The food videos that blew us away in 2017
Our favorite food videos this year ranged from a fermentation lesson in China to the annual religious pilgrimage of 4 million women in southern India
It's not hard to make a video of food sitting on a table, looking pretty. The challenge is to convey a story through a food video—one that hasn't been told or seen before. It's also a challenge to take a food that some might be surprised or confused by (for instance, our "gross"-but-cool omurice video) and turn it into something that people want to watch. This year, we've seen—and produced—plenty of videos that do both. Our pick from Chef Project breaks down pork blood in serious detail, with great interviews and awesome visuals. Then there's Michelle Heimerman's stunning video tracing the journey women take to Pongala in India—this video is enough to make me want to book tickets to Kerala tomorrow. Check out all of our favorite videos, both on SAVEUR and elsewhere, here.
The Master of Ink (Strangertalk)
There's something very intimate and personal about this video - it's not just someone getting a tattoo, it's a magical practice "that weaves good luck and happiness into the skin of those adorned." The audio really puts you in the moment.
Mrs. Ding's Pickles (People's Republic of Fermentation)
These blog awards winners don't have a bad video, but I really like the first one in their series. You learn so much about fermentation in general but also in the specific context of China's traditions. The cinematography is stunning, and the spontaneity of the video is palpable (in fact, they stumble on Mrs. Ding by finding cured sausages that are hanging out her window).
A Priceless Pizzeria in Brooklyn (New Yorker)
"Some people, they make a lousy pizza. You know, to attract the people, they throw it up in the air. It's bullshit, you know." Watch this video for Domenico DeMarco's honesty if nothing else.
SAVEUR editor Dan Q. Dao takes a deep dive into the secrets of the East Village's Madame Vo to uncover the secret to their amazing bowl of pho.
Juan Likes Rice and Chicken (Documentary Now)
I love pretty much every second of this fake documentary, which spoofs Jiro Dreams of Sushi and Chef's Table. I happen to like David Gelb's style and I still thought this was a great commentary on what food videos have become.
Pork Blood (Chef Project)
Who knew you could do so much with pork blood? I sure didn't. I probably wouldn't make anything in my own kitchen with pork blood, but it's so cool to learn about, and if you want to go the practical route, you can watch an episode on salt, vinegar, or eggs.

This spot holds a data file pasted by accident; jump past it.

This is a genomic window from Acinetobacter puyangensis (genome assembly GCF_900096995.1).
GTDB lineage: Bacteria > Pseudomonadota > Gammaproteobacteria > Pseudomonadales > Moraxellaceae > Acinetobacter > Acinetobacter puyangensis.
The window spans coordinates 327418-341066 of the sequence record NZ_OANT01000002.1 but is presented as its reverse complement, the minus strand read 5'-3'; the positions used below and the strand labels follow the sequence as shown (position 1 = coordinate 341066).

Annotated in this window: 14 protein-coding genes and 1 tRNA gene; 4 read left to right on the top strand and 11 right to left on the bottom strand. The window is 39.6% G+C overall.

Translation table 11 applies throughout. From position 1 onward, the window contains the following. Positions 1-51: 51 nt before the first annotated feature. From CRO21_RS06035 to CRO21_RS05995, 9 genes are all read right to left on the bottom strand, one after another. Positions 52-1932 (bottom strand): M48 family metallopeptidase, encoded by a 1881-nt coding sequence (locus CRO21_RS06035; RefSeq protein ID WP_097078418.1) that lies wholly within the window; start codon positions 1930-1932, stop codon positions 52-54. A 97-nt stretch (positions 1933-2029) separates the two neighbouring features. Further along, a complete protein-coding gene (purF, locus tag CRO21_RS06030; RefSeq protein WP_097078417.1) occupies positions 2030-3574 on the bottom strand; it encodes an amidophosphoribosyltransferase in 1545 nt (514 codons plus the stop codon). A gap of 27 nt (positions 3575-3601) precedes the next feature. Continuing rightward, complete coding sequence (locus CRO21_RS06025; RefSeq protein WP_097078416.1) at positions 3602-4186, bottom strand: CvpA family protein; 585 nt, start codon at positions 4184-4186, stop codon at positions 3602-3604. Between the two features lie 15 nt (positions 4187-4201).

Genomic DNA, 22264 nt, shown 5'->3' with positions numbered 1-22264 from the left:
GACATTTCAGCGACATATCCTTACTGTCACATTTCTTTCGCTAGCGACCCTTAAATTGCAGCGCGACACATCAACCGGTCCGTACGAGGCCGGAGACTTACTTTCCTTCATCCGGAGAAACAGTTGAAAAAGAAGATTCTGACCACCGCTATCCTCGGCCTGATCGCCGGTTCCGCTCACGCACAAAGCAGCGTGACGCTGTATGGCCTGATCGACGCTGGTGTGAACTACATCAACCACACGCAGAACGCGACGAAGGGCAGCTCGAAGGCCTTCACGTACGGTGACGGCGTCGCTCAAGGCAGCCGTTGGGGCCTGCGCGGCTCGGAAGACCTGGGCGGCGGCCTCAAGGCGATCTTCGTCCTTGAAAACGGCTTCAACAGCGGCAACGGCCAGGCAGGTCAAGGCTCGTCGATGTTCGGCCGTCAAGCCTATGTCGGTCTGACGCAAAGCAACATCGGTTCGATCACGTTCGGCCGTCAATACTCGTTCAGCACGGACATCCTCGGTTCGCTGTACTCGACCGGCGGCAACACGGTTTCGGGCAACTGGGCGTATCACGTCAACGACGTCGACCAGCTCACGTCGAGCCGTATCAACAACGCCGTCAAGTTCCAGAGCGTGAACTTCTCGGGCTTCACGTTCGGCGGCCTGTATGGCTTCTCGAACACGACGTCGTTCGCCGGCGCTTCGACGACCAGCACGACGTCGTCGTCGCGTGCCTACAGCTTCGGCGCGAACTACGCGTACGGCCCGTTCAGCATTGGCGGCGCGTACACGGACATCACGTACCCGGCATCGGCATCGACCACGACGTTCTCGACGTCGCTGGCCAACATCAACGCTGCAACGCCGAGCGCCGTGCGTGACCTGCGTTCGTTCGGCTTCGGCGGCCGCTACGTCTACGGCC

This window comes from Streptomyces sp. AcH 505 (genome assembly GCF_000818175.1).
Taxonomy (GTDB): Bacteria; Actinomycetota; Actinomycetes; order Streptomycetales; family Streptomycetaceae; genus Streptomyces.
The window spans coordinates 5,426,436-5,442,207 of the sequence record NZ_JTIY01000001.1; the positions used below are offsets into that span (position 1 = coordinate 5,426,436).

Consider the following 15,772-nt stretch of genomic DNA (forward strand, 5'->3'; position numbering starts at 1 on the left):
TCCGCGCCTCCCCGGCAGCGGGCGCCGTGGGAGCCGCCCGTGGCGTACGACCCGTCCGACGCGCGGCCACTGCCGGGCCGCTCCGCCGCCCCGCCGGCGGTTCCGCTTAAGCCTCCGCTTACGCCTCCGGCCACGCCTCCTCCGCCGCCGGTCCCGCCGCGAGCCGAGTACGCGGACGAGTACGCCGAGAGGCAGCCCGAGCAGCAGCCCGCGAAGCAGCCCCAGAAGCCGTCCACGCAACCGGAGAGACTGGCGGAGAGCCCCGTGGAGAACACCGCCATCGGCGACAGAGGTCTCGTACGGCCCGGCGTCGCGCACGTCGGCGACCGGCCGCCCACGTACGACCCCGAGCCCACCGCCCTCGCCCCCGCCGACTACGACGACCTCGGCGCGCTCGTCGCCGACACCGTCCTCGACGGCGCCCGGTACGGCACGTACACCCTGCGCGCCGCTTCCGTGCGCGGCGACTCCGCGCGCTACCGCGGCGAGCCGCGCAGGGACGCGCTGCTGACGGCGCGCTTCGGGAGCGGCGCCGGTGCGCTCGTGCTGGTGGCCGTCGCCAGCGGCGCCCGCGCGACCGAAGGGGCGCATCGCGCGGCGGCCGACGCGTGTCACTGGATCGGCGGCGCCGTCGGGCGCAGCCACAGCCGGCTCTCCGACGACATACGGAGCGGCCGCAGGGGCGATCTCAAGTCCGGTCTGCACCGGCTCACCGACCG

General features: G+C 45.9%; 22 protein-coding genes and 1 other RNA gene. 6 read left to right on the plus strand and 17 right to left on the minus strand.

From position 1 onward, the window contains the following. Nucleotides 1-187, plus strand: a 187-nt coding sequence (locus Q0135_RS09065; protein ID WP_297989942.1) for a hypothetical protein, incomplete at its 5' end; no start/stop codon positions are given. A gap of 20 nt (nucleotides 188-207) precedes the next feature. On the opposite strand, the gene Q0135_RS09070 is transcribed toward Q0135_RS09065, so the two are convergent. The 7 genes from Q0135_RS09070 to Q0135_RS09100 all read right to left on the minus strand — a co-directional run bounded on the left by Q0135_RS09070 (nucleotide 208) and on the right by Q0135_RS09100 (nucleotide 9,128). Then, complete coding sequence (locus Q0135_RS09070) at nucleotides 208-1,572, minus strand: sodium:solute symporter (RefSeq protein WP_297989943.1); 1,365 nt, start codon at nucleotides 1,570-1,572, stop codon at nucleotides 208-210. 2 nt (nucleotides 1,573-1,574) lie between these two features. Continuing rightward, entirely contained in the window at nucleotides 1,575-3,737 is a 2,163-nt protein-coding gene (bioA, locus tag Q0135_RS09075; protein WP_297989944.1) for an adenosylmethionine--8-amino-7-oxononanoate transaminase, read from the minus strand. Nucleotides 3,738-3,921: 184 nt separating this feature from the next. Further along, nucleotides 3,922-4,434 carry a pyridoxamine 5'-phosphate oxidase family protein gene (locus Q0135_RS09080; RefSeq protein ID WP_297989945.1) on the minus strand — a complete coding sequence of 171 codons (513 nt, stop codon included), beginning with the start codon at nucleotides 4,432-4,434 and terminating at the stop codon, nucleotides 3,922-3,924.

I believe that a food video should make your mouth water and your stomach rumble. This video does both of these things. It also has further cemented breakfast as my favorite meal.
I have to admit, when I first saw our cut of this exploding omelette, I was not a fan. It's very...graphic, almost, in the way that it's cut open and proceeds to ooze all over the rice underneath. But after watching it several times (and then several more times), I started to kind of like it. It's one of our more polarizing videos, and definitely one of the most surprising of 2017.
It's sometimes hard to tell if people will change once they're on camera. Sometimes a subject will freeze up, or adopt some kind of new personality. Ramona at Marfa Burrito was not one of those people. Even while we filmed her, she smiled, chatting with Matt and I and continuing to make burritos for hungry customers. She only makes a brief appearance in the video, but it's one of my favorite moments.
Photo editor Michelle Heimerman takes us with her on her journey to Pongala in Kerala, India. It's quietly beautiful in a way that only Michelle can pull off.
This video has everything. Seriously. Motorcycles! Mud! Adventure! Tea! It was a little difficult to edit simply because there was so much fantastic footage to chose from, and if I could have, I would have made it a 30-minute odyssey through rural China. Ah well, I guess I'll have to wait for Max's next China adventure.
Ever wonder about that plastic grass stuff in your takeout sushi? This is the real version of that. Sasagiri is a Japanese bamboo-leaf carving method, and it's an intricate art form. We were lucky enough to have Chef Masaki Saito demonstrate it for us, and it resulted in one of the best videos of 2017
SAVEUR video contributor Marina Smoulevits filmed this at one of her family gatherings in Greece, and even though it seems like a macabre subject, it's actually a very touching tradition, one that comes across beautifully in video.
We love stories that convey a message about a social issue, but we don't get many video pitches that do that. This video is the exception. SAVEUR editor Dan Q. Dao went to rural Vietnam and took this video, which illustrates the importance of a good school lunch for young students in the country. Some walk up to an hour to get to school and then back home for lunch, so they might not even return to school after, meaning they just get a half day. If the school provides lunch, students can stay for longer and learn more.
If you're a cheese lover, there are few things more beautiful than a perfectly curated cheese plate. When Lilith Spencer, cheesemonger extraordinaire, came to our office to put together one of her amazing spreads, we knew we had to do a time lapse video of its construction. It's mesmerizing and inspiring and very very cheesy.